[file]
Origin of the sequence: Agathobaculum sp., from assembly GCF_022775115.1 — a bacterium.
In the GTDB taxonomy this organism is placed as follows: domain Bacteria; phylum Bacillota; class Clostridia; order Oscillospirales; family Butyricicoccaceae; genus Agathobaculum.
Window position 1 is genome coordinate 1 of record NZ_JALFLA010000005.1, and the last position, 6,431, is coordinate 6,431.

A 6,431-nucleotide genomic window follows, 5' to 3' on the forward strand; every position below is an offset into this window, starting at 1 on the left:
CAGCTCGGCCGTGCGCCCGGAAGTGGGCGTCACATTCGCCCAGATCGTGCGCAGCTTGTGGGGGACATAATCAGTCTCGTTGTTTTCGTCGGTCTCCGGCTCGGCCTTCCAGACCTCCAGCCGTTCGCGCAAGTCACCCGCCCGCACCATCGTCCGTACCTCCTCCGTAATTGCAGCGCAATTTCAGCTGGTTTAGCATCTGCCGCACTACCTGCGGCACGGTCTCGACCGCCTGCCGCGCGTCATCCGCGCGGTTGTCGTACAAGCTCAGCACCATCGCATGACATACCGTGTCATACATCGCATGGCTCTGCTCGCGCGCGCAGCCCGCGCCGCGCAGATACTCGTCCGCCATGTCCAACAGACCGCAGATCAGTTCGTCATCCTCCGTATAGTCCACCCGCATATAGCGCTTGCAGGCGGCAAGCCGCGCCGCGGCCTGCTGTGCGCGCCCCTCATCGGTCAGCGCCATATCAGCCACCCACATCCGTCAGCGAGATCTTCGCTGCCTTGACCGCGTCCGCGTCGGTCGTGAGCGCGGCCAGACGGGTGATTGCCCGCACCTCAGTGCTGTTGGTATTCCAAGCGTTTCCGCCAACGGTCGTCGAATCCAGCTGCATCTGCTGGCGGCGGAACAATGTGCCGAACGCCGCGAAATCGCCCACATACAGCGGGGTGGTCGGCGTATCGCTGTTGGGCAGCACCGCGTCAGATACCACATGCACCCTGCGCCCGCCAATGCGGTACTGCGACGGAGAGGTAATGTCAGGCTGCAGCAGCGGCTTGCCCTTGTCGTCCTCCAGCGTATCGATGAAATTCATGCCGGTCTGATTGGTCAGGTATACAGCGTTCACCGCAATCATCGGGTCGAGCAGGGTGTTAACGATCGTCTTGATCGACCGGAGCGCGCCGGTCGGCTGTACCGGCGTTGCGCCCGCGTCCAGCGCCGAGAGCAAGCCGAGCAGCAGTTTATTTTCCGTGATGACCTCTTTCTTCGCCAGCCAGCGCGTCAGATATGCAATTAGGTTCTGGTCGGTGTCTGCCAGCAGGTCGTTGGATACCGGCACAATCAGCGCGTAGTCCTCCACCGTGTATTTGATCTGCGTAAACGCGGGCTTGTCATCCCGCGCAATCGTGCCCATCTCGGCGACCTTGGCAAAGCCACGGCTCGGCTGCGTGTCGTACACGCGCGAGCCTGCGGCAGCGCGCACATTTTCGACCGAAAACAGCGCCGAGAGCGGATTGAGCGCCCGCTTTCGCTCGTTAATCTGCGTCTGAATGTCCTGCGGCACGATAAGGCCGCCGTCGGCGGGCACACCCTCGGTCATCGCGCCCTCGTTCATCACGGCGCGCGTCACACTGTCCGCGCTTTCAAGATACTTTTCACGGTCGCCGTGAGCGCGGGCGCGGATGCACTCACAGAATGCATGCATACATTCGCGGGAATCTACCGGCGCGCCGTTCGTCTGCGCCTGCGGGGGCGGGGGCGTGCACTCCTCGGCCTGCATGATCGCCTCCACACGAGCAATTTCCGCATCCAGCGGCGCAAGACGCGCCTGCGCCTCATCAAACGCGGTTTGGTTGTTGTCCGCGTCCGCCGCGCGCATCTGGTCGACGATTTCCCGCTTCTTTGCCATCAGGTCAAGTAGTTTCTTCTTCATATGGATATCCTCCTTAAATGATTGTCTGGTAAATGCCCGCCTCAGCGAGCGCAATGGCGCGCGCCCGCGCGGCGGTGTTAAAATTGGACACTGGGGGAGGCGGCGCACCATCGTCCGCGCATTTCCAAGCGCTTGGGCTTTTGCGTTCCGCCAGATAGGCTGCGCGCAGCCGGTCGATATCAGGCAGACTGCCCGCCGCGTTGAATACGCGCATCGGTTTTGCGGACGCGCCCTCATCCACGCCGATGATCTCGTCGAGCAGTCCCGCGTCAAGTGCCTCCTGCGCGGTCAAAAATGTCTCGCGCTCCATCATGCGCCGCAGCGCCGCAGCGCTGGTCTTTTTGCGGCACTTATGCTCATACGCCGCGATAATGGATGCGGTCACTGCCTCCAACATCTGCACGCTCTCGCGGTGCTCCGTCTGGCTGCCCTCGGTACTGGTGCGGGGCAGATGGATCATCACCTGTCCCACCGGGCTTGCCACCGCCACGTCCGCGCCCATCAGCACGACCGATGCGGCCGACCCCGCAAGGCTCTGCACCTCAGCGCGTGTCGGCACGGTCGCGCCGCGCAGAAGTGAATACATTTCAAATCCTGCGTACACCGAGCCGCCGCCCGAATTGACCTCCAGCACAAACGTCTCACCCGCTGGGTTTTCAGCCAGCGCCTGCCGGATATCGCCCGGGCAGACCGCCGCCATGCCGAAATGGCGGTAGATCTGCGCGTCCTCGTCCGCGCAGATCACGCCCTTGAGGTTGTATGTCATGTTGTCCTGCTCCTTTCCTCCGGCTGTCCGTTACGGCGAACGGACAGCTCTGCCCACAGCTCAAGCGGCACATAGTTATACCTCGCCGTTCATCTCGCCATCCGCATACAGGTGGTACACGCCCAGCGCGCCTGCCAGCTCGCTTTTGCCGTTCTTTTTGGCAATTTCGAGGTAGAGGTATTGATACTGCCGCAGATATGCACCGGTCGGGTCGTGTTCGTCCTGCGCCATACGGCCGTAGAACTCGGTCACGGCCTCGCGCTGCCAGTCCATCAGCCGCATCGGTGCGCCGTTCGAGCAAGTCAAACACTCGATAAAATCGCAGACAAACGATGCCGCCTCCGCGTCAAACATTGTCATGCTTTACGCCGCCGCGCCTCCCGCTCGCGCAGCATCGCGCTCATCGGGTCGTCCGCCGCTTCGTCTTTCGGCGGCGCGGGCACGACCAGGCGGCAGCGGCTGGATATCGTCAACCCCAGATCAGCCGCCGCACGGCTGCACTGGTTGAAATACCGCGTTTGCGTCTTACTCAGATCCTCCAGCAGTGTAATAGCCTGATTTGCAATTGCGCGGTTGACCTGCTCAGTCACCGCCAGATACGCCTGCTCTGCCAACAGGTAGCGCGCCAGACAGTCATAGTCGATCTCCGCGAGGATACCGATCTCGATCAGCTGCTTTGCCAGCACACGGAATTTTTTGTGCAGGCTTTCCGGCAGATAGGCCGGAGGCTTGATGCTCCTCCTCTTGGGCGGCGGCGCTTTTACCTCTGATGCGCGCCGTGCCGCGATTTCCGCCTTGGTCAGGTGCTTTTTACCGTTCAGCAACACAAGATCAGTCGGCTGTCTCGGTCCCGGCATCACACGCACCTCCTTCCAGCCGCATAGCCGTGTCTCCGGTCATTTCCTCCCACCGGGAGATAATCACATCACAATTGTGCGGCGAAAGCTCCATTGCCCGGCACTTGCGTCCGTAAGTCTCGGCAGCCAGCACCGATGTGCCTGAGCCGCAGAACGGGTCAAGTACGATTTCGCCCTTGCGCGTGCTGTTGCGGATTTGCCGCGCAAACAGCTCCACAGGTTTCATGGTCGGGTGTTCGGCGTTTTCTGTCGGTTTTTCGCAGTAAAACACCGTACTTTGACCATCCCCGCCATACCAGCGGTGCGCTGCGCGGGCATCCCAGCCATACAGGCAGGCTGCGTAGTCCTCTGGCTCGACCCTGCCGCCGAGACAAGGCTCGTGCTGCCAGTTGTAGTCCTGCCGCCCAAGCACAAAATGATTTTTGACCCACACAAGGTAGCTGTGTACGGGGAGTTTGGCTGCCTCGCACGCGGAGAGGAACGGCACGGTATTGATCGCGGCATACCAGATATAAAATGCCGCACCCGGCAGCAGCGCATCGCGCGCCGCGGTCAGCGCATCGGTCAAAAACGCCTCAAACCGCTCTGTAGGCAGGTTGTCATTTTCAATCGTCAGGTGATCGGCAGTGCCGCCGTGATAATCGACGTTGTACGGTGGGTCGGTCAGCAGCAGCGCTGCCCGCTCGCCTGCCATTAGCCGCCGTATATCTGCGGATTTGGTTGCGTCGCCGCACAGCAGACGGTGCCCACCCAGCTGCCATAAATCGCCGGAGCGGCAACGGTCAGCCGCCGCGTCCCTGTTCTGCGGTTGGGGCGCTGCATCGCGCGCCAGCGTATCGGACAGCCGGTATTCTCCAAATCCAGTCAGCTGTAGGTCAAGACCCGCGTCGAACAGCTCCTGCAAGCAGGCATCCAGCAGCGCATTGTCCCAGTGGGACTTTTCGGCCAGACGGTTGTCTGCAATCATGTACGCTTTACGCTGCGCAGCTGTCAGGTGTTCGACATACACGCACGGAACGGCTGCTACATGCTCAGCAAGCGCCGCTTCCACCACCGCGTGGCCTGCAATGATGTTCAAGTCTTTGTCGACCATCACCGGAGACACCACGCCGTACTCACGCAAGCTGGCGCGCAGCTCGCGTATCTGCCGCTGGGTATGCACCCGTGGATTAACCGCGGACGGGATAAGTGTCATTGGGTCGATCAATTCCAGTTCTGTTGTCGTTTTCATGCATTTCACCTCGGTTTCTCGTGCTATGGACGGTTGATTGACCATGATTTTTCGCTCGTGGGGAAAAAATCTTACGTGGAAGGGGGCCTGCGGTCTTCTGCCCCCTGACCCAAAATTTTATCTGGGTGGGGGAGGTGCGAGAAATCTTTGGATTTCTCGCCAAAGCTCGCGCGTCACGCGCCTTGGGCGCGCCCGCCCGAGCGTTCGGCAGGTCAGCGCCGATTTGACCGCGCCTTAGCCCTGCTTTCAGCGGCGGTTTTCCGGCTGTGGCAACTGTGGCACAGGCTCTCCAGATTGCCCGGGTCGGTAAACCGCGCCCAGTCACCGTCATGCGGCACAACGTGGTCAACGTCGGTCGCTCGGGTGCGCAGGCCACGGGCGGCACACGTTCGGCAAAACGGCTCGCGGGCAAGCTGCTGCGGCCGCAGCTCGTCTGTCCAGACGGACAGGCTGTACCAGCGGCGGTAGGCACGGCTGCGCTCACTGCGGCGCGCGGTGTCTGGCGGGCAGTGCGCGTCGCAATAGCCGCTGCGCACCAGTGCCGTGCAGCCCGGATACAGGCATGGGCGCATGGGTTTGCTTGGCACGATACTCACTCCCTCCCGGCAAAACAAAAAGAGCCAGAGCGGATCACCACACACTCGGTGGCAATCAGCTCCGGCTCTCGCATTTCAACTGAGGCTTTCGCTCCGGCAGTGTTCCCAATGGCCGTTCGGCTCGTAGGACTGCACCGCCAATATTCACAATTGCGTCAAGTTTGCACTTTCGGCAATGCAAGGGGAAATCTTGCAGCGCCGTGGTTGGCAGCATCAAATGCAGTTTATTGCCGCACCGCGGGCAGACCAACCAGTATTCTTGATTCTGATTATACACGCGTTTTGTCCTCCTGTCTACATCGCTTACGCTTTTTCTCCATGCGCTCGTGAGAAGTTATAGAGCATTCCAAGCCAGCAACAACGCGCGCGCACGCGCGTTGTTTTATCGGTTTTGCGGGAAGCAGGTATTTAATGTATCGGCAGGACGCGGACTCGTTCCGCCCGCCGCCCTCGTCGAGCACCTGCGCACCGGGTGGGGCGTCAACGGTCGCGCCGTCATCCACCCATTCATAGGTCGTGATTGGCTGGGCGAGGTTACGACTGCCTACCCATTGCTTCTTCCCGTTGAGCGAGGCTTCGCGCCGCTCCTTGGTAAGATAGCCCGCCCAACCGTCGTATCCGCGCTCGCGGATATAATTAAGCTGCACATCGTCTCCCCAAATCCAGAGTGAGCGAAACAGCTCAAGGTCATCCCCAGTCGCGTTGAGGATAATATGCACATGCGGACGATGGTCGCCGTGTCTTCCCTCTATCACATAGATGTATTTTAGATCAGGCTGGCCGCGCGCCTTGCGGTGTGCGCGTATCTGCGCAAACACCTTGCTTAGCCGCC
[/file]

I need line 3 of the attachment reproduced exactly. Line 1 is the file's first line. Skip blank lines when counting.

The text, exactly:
Window position 1 is genome coordinate 1 of record NZ_JALFLA010000005.1, and the last position, 6,431, is coordinate 6,431.